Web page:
Deferring Section 106 and Community Infrastructure Levy payments for small and medium-sized (SME) builders must not impact upon affordable housing in England, trade bodies have warned. But the Federation of Master Builders (FMB) has welcomed the move.
The government announced on Wednesday that it will support smaller housebuilders and developers struggling with cash flow by allowing them to defer Section 106 and Community Infrastructure Levy (CIL) obligations.
Section 106 and CIL are planning obligations which aim to mitigate the impact of new housing on the local community and infrastructure. These are paid by developers and housebuilders to local authorities prior to a home being built, and are then used to help build affordable housing and local infrastructure projects.
Housing secretary Robert Jenrick confirmed that the measure has been introduced to support homebuilding during the coronavirus crisis.
What the Guidance Says
Local authorities have been advised to take a pragmatic and proportionate approach to enforcing Section 106 and CIL obligations to help remove homebuilding barriers and minimise the stalling of sites.
Late CIL payments accrue interest of 2.5% above the Bank of England’s base rate, and local authorities which charge CIL can order building work to stop when payments are overdue, or impose surcharges.
The new regulations will temporarily – the deferrals could be time-limited – allow payments to be deferred and late payment interest could be disapplied, or interest accrued during lockdown could be refunded.
Support for Builders
Brian Berry, Chief Executive of the Federation of Master Builders (FMB), says the new guidance could have major benefits for SME builders.
He said: “I’m pleased to see that local authorities are being encouraged to take a more flexible approach to community infrastructure levy (CIL) payments as house builders have been struggling with cash flow and need support to continue building.
“We must move towards a market which helps small builders bring forward quality local homes of all types, for local people.”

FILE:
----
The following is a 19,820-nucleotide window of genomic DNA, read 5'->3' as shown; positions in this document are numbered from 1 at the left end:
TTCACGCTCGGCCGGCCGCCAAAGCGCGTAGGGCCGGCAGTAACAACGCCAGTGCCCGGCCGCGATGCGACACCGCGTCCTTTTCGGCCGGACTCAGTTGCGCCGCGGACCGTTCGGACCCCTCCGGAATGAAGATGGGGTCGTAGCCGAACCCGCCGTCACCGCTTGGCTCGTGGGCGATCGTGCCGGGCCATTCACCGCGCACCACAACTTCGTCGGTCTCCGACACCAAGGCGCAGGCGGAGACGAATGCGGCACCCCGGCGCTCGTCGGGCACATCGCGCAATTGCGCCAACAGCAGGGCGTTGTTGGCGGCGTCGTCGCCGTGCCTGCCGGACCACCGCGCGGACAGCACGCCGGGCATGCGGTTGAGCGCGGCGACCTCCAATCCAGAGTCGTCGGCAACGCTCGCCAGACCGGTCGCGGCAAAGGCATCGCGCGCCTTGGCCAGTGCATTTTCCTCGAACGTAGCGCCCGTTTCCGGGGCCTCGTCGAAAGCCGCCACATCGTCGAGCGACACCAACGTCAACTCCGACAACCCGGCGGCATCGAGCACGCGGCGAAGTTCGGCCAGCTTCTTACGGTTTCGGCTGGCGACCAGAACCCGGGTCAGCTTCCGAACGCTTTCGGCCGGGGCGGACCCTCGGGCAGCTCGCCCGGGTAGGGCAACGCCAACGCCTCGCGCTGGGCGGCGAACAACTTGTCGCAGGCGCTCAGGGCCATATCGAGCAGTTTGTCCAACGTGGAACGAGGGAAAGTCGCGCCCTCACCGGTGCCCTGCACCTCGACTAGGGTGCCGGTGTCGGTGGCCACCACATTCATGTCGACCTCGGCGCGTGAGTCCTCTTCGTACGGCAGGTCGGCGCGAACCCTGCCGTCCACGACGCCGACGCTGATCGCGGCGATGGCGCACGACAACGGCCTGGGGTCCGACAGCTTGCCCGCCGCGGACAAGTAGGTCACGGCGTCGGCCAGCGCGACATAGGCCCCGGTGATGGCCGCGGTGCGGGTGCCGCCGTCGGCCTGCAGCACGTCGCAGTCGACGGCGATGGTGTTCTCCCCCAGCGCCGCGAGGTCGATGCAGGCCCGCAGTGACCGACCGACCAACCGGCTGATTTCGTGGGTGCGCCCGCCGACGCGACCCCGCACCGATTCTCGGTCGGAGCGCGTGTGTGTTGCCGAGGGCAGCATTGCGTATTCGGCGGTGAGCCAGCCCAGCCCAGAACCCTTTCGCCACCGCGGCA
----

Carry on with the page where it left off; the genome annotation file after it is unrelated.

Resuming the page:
Ian Fletcher, director of real estate policy at the British Property Federation, added: “We await further details on what the government means by ‘smaller developers’ for the purposes of CIL payment deferral, but it’s positive to see builders receive this help to get back to building the homes that the country needs.
Affordable Housing Warning
However, trade bodies have warned that the guidelines must not lead to fewer affordable homes.
Section 106 delivered 49% of all new affordable housing in England in 2018/19, and Will Jeffwitz, head of policy at the National Housing Federation, says that these agreements are an “indispensable” means of providing affordable homes.
“We agree that flexibility will help the sector weather a downturn caused by coronavirus, but it’s important that this doesn’t come at the expense of affordable housing or local infrastructure, which will be needed now more than ever.”
Sarah Davis, senior policy and practice officer at the the Chartered Institute of Housing (CIH), believes the government will need to increase grants for affordable housing if Section 106 contributions significantly decrease
“We appreciate there is a need to look at stimulating housing developments again, as recognised in the proposed flexibility to defer CIL payments. However, Section 106 is a critical route to deliver much-needed affordable homes, often on site rather than via deferred payments, helping to build mixed communities,” she said.